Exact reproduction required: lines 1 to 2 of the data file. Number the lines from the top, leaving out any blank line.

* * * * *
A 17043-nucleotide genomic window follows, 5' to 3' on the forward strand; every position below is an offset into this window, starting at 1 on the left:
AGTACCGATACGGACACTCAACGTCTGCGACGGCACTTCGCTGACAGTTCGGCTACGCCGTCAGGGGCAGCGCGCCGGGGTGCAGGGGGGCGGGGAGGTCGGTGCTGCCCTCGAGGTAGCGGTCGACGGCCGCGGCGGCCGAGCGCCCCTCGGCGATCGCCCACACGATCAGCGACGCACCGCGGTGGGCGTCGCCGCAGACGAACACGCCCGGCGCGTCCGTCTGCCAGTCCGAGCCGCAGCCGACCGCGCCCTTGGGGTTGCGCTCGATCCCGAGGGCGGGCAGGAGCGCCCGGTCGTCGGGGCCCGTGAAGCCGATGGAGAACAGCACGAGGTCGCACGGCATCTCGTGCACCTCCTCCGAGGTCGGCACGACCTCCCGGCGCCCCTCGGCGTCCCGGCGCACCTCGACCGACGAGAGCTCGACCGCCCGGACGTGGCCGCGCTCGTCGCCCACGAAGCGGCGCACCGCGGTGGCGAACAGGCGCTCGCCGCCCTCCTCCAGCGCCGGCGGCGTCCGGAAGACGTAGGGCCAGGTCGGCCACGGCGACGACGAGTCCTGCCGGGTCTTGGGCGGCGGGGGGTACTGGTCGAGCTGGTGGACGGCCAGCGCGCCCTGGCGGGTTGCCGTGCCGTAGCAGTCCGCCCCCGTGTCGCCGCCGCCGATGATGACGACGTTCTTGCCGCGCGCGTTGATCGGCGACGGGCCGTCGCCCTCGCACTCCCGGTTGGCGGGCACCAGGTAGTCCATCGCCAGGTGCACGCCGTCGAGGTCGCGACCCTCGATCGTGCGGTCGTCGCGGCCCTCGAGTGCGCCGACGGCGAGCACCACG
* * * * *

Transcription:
A 17043-nucleotide genomic window follows, 5' to 3' on the forward strand; every position below is an offset into this window, starting at 1 on the left:
AGTACCGATACGGACACTCAACGTCTGCGACGGCACTTCGCTGACAGTTCGGCTACGCCGTCAGGGGCAGCGCGCCGGGGTGCAGGGGGGCGGGGAGGTCGGTGCTGCCCTCGAGGTAGCGGTCGACGGCCGCGGCGGCCGAGCGCCCCTCGGCGATCGCCCACACGATCAGCGACGCACCGCGGTGGGCGTCGCCGCAGACGAACACGCCCGGCGCGTCCGTCTGCCAGTCCGAGCCGCAGCCGACCGCGCCCTTGGGGTTGCGCTCGATCCCGAGGGCGGGCAGGAGCGCCCGGTCGTCGGGGCCCGTGAAGCCGATGGAGAACAGCACGAGGTCGCACGGCATCTCGTGCACCTCCTCCGAGGTCGGCACGACCTCCCGGCGCCCCTCGGCGTCCCGGCGCACCTCGACCGACGAGAGCTCGACCGCCCGGACGTGGCCGCGCTCGTCGCCCACGAAGCGGCGCACCGCGGTGGCGAACAGGCGCTCGCCGCCCTCCTCCAGCGCCGGCGGCGTCCGGAAGACGTAGGGCCAGGTCGGCCACGGCGACGACGAGTCCTGCCGGGTCTTGGGCGGCGGGGGGTACTGGTCGAGCTGGTGGACGGCCAGCGCGCCCTGGCGGGTTGCCGTGCCGTAGCAGTCCGCCCCCGTGTCGCCGCCGCCGATGATGACGACGTTCTTGCCGCGCGCGTTGATCGGCGACGGGCCGTCGCCCTCGCACTCCCGGTTGGCGGGCACCAGGTAGTCCATCGCCAGGTGCACGCCGTCGAGGTCGCGACCCTCGATCGTGCGGTCGTCGCGGCCCTCGAGTGCGCCGACGGCGAGCACCACG